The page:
In the gospel James and John want to call down fire from heaven.   Why?  to burn up and consume the Samaritans who will not welcome them because they are on their way to Jerusalem.  Hmmmm.   For complex historical reasons the Jews and the Samaritans did not like each other.  They could not stand each other.  It was every bit as bad, and even worse, than the political, social, racial, sexual orientation and other divides in our own day. 
          But I think we can identify somewhat with James and John.   Would it not be great - certainly dramatic - to be able to call down fire from heaven on your political enemies?  On all those pointy headed liberals, or on those deplorable xenophobic conservatives, and just have them burned up in your sight?  Whoosh!   Things would get a lot hotter around here if you could.
          But in the Gospel Jesus doesn’t buy into incinerating His enemies.   Instead, the Gospel states, “Jesus turned and rebuked them, and they journeyed to another village.”   Hmm.   We cannot call down fire, but that doesn’t stop up from calling names, or labeling our opponents as fools, idiots, retards.   And guess what?   When we do that, and denigrate others, Jesus turns and rebukes us.  We are like James and John, and are called out by Jesus for failing to truly follow Him. 
          Certainly there are programs and policies that we strongly and vehemently disagree with, such as the continuing scandal of the way our government treats innocent children at the border, holding them in deplorable conditions, that brings shame to our entire nation.  And situations like this should make us angry.   But we are not to use our anger like John and James did, wanting to hurt back and retaliate and even escalate the violence, but instead to use all the means available to us to work, work, work to change the situation, and to change hearts and minds.
          We are not to call down fire from heaven in that way.        
          However, just a few weeks ago we did hear about fire from heaven that was totally different.  We celebrated Pentecost, when tongues as of fire came down on the disciples, and enflamed them for mission.  This is the fire we need to call down, not on others to incinerate them, but to call down on ourselves, to enliven and to strengthen and to embolden us to proclaim the Good News of the Gospel, not only by our words, but much more strongly by the example of our lives!
          I think this is what St. Paul is getting at in today’s second reading when he tells us: For you were called for freedom, brothers and sisters.
But do not use this freedom as an opportunity for the flesh;
rather, serve one another through love.
For the whole law is fulfilled in one statement,
namely, You shall love your neighbor as yourself.
But if you go on biting and devouring one another,
beware that you are not consumed by one another.”
For the whole law is fulfilled in one statement,
namely, You shall love your neighbor as yourself.
          Brothers and sisters:  we are in for a long, contentious, nasty, brutal, dirty, divisive, and wholly crazy political election cycle.  And we all know it is going to get worse before it gets better.  And in frustration and exasperation and just being fed up we will be tempted as old John and James were tempted to call down fire from heaven to consume our political and social enemies.  And if not to call down fire, at least to hurl down degrading and insulting and demeaning names.  We may not do it out loud, but if we do it in our heart we might as well call down fire.  But we will only call down the Lord’s rebuke on us, as He rebuked John and James so long ago.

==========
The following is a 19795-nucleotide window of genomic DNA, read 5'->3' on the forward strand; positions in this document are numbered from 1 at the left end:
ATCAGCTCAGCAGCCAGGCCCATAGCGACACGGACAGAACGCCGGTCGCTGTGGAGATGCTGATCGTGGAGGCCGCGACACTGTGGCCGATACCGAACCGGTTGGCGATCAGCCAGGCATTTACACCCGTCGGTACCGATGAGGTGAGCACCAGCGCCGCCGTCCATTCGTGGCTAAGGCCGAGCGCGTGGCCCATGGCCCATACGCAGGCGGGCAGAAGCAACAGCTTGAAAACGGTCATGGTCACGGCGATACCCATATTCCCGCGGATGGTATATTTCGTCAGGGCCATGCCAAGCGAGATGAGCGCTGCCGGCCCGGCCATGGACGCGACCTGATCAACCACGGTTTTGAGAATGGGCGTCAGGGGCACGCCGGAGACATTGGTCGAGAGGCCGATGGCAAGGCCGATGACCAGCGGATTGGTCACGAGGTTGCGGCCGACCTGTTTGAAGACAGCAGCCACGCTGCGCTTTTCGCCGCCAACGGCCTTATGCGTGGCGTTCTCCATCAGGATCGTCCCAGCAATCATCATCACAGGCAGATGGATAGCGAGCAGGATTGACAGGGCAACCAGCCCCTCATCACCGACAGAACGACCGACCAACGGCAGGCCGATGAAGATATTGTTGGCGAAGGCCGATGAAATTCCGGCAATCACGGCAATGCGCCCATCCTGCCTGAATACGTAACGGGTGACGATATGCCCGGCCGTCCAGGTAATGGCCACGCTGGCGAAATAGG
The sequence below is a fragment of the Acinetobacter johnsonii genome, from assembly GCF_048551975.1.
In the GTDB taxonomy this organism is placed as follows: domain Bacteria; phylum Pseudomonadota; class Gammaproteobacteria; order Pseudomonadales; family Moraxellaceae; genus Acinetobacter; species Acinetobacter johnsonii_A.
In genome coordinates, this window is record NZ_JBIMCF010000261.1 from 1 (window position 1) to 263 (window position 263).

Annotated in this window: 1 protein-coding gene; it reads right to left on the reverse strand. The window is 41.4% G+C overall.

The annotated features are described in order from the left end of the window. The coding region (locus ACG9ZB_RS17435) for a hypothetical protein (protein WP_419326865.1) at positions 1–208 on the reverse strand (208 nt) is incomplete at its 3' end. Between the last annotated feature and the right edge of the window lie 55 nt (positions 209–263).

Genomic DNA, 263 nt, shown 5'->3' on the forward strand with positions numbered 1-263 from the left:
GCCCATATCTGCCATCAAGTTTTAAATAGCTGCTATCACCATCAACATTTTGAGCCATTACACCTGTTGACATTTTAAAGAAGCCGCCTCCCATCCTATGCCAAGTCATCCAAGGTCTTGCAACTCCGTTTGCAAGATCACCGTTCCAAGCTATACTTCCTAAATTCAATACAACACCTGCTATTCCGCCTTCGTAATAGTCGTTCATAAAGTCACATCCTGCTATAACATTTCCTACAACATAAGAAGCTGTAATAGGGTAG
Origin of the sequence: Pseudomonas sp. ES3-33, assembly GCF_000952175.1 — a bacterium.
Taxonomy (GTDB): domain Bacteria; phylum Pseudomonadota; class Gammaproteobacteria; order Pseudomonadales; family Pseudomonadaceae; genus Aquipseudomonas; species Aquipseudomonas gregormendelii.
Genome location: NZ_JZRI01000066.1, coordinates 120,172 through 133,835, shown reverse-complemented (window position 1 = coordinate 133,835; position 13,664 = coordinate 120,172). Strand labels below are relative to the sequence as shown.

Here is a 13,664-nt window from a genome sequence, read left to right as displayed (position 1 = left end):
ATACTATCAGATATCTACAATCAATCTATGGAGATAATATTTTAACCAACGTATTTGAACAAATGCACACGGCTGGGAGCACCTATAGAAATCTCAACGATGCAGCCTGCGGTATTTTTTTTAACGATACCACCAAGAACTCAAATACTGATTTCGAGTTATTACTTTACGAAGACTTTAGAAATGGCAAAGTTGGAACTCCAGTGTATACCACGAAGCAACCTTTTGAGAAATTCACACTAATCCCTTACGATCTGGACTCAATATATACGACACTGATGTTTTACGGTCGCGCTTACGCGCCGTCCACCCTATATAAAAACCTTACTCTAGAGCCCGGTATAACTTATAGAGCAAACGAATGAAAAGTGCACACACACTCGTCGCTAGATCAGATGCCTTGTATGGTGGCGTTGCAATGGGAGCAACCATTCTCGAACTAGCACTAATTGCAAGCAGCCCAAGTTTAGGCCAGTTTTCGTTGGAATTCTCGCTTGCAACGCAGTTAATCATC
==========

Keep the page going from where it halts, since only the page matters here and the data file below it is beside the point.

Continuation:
Instead we are going to have to call down the Holy Spirit on ourselves, and especially our hearts.  St. Paul today urges us: “live by the Spirit and you will certainly not gratify the desire of the flesh.”
Name calling is certainly the desire of the flesh.
          We need to invoke the Holy Spirit’s help, and guidance, and strength, to not gratify the desire of the flesh, that is, the desire to call names, to treat others shamefully, to humiliate and write off others.  
Live by the Spirit” St Paul urges us.    Let us be on fire! 

Monday, June 17, 2019


Trinity Sunday    June 16, 2019       St Austin’s   Austin, TX

          God walks into a bar and orders a beer, a red wine and a spritzer.  [pause.   Well, it is Trinity Sunday!] 
          Now that is – of course – not only ridiculous, it is theologically all wrong.  God is one.  There are not three separate wills and intellects in God.  We say there are three persons in God, but we don’t mean ‘person’ in the modern psychological sense of three separate individuals. 
          We Christians are monotheists.  We believe there is only ONE God.  Like the Jews and like the Moslems, we believe there is one and only one God. 
          But then of course we are not content to leave it there.  We make it more complicated.  We go on to say that while God is ONE, God is a Trinity of three “persons” defined by their relationships.  The Trinity is all about relationship. 
          In this we are quite different from Moslems.  For them God is ONE and God is totally other.  God is completely and entirely different from us, or to phrase it differently, God is all Holy.  God is God, and we can never comprehend nor touch God.  God is always distant and different.
          We Christians take a different approach.  Yes we believe God is all Holy, and entirely different from us, but then we also believe that God is total and complete in God’s own self as a community of relationships: God the Creator or Father, God the Beloved Son, and God the Holy Spirit who is the Love breathed or “aspirated” between the Father and the Son. 
          That is not only nice for God, so that God is not lonely in God’s self, but from all eternity God is a community, AND it also is very important for us.  Because of the Most Holy Trinity, God, without ceasing to be all Holy and Wholly Other, also became one of us in the second person of the Trinity.  God got deeply, intimately, no-holds-barred, involved with us, with our hopes and dreams, our disappointments and failures, our grime and our beauty and our love.  God not only came for a visit, not only dressed up in a human person like in a costume.  Rather, God truly and irrevocably became a human person, Jesus Christ.